Coaching to Support Children With Disabilities in Occupational Therapy: A Literature Review

Valerie Miller, Mara A. Sampson, Dana Howell, Patrick Kitzman

Research output: Contribution to journalReview articlepeer-review


Importance: Coaching is an effective intervention strategy in occupational therapy but there lacks consensus in the literature about terms, definitions, and approaches used which can be barriers to the clinical use of this method. Objective: The purpose of this review is to understand how coaching adults is used as an intervention to support children with disabilities. Methods: Guidelines from foundational scoping review articles and PRISMA-ScR were followed. Studies using adult coaching as an intervention to support children with disabilities were reviewed. A total of 20 articles met inclusion criteria and were included in the review. Findings: The use of coaching terms and definitions vary. There are commonalities with coaching structures, “key ingredients,” and use of outcome measures among studies which can provide a starting framework for occupational therapists wanting to use coaching as an intervention in their practice. Conclusions and Relevance: Coaching adults to support children with disabilities is already known to be an effective occupational therapy intervention strategy. Developing structured protocols with clearer and more unified terminology may improve the fidelity of this intervention approach. What This Article Adds: This article presents current practices in adult coaching to support children with disabilities in Occupational Therapy. The authors discuss commonalities across coaching practices for therapists who wish to use coaching protocols in their clinical practice.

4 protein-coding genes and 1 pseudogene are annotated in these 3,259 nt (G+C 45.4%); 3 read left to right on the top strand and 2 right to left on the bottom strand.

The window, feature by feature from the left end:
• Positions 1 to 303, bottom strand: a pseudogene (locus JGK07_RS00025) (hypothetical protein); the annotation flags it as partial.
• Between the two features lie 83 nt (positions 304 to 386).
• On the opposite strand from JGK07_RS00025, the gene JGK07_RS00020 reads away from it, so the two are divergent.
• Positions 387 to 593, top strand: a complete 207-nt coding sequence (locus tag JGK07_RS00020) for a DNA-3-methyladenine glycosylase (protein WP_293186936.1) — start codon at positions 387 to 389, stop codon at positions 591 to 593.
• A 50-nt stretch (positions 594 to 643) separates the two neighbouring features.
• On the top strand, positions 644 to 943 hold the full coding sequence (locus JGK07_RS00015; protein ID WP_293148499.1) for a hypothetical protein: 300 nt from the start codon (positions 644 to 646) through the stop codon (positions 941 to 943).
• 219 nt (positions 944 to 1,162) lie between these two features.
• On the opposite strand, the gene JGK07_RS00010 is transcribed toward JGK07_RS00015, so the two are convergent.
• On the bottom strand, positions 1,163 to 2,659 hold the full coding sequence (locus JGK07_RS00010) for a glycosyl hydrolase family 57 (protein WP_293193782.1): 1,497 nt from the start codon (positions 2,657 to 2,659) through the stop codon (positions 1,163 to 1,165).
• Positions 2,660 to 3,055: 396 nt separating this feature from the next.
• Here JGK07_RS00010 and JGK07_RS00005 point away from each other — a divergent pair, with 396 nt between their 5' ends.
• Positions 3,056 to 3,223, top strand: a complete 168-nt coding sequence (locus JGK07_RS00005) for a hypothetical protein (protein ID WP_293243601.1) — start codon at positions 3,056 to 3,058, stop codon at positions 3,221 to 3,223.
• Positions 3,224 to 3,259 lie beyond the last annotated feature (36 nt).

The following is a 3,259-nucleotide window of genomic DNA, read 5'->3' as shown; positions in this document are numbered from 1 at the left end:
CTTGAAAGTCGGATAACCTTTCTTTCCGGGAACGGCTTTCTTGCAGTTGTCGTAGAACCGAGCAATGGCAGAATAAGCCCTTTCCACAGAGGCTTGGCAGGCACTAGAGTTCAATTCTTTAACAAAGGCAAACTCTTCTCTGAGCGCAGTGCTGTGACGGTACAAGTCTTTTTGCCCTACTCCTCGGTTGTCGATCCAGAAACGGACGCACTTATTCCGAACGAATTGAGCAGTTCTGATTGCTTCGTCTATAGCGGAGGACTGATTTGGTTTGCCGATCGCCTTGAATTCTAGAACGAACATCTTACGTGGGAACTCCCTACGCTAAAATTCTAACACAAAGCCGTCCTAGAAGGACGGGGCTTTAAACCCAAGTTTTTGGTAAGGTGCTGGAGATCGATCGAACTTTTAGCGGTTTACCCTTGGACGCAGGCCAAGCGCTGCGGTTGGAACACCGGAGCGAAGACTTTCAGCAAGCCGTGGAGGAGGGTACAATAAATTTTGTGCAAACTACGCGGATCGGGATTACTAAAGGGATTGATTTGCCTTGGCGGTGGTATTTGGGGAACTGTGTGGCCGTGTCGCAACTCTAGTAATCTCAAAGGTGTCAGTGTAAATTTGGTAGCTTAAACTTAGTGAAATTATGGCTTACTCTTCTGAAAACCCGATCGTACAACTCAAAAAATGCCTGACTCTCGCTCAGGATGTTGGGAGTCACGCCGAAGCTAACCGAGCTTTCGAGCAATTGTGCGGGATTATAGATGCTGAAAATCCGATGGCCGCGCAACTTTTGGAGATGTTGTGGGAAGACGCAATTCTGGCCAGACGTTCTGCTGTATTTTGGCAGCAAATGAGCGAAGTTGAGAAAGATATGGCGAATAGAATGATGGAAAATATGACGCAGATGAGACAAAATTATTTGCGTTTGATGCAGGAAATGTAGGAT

Original languageEnglish
JournalOccupational Therapy in Health Care
StateAccepted/In press - 2024

Bibliographical note

Publisher Copyright:
© 2024 Taylor & Francis Group, LLC.


  • Coaching
  • family-centered practice
  • occupational therapy

ASJC Scopus subject areas

  • Occupational Therapy


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